Like all the hospitals affiliated with Harvard Medical School, Beth Israel Deaconess Medical Center aims to be the best of the best. A closer look suggests the hospital is achieving that lofty goal partly by taking shrewdly calculated technology risks.
A centerpiece of BIDMC's IT-based innovation is a new medical informatics platform called Clinical Query. To appreciate its value, you need to understand the current healthcare environment.
With the push to reform medical care in the U.S., providers are expected to improve quality while reducing costs. And clinicians are under pressure to focus not only on the care of the individual patients sitting in front of them, but also the larger population with the same disease or condition--so-called population health management. That mandate will require much more sophisticated data analytics tools.
Enter Clinical Query. John Halamka, BIDMC's ball-of-fire CIO, refers to it as a clinical trials/clinical research business intelligence system. It's a search engine married to a huge database of patient records that lets hospital employees test hypotheses about what causes a disease, for instance, or test which drug, diet, or lifestyle variables may reduce the risk of developing one.
The repository contains 200 million data points on 2.2 million patients, including medications taken, diagnoses, and lab values. The query tool is capable of navigating 20,000 medical concepts through the use of Boolean expressions. All the data has been mapped to standard medical language codes. Diagnoses, for instance, have been mapped to ICD-9; medications to RxNorm codes; lab data to Logical Observation Identifiers Names and Codes (LOINC).
So with the help of Clinical Query, a clinician or researcher might search the records to find out how many patients with breast cancer also take ACE inhibitors, a class of drug used to treat high blood pressure. If the results reveal a strong correlation between the drug and the malignancy, the hospital could do a deeper analysis and set up a formal research project to investigate the link. The ultimate goal is to discover a new medical intervention that would improve the survival of the entire population of breast cancer patients.
Not only would Clinical Query do the legwork to detect a link between breast cancer and ACE inhibitors, but it would also take a research hypothesis to the next stage, what Halamka calls the "drink" stage after the initial "sip" of data.
"Suppose I actually want to take the data on the 66,000 patients I just identified in my search and enroll them in a clinical trial," Halamka explains. "Once the institutional review board gives approval for that, we can take this query and automatically write letters to the primary care physicians to enroll these patients in the trial." It's a huge time saver.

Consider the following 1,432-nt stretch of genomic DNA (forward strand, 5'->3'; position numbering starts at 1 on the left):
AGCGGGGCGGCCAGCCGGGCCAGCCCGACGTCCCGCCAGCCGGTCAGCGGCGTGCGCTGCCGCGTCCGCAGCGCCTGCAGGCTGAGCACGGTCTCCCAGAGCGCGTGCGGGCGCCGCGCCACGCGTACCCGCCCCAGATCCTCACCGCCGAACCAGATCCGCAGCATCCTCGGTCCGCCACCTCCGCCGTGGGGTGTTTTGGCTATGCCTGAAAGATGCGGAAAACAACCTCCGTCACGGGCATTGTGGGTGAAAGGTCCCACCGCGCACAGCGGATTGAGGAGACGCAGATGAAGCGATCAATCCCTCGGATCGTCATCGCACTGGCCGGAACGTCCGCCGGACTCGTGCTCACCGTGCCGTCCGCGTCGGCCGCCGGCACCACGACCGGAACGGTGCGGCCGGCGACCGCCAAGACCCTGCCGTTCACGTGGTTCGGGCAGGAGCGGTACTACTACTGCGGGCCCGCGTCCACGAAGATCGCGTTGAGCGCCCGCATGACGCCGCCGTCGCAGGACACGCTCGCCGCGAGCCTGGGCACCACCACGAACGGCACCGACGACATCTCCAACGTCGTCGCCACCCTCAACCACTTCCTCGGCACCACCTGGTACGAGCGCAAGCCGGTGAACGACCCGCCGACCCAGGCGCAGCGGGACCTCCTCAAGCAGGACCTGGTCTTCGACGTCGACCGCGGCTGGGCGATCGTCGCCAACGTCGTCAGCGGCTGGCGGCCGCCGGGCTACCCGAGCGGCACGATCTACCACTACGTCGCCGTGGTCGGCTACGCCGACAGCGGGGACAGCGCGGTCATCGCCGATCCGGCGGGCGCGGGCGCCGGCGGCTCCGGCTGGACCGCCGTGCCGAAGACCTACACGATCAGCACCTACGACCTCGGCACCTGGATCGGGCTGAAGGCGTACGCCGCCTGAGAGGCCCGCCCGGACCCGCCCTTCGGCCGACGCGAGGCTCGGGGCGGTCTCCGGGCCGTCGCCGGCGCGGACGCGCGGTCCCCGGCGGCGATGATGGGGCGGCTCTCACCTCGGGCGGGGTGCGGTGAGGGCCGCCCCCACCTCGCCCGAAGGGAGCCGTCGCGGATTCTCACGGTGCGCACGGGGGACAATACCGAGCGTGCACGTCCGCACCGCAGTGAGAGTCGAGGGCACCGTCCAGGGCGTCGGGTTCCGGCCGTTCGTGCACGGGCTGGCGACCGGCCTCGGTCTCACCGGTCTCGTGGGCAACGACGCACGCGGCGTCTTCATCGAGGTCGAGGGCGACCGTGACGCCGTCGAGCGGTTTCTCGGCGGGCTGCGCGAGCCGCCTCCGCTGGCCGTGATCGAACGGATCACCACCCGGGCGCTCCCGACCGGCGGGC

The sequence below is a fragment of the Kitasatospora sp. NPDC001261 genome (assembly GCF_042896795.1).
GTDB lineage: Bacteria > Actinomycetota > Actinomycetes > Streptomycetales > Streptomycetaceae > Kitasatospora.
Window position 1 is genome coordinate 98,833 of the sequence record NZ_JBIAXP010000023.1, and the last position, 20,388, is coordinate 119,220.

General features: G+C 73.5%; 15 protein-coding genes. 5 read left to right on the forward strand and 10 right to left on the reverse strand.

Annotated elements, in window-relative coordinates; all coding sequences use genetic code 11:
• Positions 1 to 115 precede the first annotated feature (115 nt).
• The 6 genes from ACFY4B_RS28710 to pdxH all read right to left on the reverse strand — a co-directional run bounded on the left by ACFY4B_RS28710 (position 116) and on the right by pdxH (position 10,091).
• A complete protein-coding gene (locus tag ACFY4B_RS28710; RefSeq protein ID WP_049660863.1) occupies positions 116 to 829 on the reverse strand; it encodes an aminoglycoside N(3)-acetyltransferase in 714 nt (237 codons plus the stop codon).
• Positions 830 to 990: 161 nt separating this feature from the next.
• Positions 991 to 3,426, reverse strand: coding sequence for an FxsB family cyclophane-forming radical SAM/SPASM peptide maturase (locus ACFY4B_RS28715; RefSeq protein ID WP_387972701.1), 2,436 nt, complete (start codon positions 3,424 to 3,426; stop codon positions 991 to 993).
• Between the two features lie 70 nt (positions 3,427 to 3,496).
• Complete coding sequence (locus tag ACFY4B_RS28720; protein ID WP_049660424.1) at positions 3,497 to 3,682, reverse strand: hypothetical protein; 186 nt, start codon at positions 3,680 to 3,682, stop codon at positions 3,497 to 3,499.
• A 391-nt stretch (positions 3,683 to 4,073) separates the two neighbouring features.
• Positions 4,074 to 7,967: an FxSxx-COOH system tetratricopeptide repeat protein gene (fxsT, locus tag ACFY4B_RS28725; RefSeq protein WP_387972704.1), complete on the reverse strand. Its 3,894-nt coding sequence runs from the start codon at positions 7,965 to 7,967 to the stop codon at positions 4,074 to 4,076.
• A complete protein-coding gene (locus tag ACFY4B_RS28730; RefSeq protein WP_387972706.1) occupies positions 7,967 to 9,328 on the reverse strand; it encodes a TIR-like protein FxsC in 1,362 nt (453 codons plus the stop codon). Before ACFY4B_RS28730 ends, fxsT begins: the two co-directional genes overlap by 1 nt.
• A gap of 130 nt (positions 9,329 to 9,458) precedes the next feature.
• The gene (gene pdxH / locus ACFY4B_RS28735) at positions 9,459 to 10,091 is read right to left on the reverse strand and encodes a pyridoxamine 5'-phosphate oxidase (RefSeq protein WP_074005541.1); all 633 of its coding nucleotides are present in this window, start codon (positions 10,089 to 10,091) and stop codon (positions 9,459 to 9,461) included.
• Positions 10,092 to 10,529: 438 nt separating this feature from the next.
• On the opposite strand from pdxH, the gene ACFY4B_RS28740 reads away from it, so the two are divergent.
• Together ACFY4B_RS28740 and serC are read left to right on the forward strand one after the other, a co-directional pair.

Access to Clinical Query, as well as to the other clinical apps in the BIDMC system, is simplicity itself. A single sign-on protocol gives physicians access to 146 clinical apps--including an order entry app, a performance manager governing safety and quality, an emergency department dashboard, PeopleSoft ERP, and thousands of professional journals--as well as the 2 million-plus patient records. Other employees and students get a set of sign-on rights depending on their role in the organization.
The internally developed software under the Clinical Query hood is based on an open source system known as Informatics for Integrating Biology & the Bedside. And because the platform pulls data from multiple clinical and administrative applications, the hospital's IT team had to normalize the data with the use of the aforementioned vocabularies, LOINC, ICD-9, and RxNorm.
"What's unique about Clinical Query is that it's completely self-service," Halamka says. "I didn't have to go out and hire an analyst. I didn't have to get special permission to get access or approval from our [institutional review board] to use it."
Clinical Query is only one part of BIDMC's BI anatomy. Expert analysts at the hospital also do more sophisticated mining, looking at raw patient data and, in some cases, evaluating the quality of data that feeds Clinical Query and other apps. The hospital's IT team has reached out beyond its 2 million patients to look at community-wide data sources to find ways to manage the health of larger patient populations.
BIDMC runs one of 32 Pioneer Accountable Care Organizations recently started nationwide, taking commercial electronic health records software in doctors' offices, such as eClinicalWorks, GE Centricity, and more specialized programs, and writing specifications "to download data elements to a common community repository to do population analytics," Halamka says. Once again, the goal is better, cheaper patient care--what policymakers now call accountable care.
Halamka is also a driving force behind creating a state-funded, privately managed, cloud-based health information exchange in Massachusetts. The HIE is contracting with 16 EHR vendors to service doctors across the state via a massive interconnected network, due to go live in October.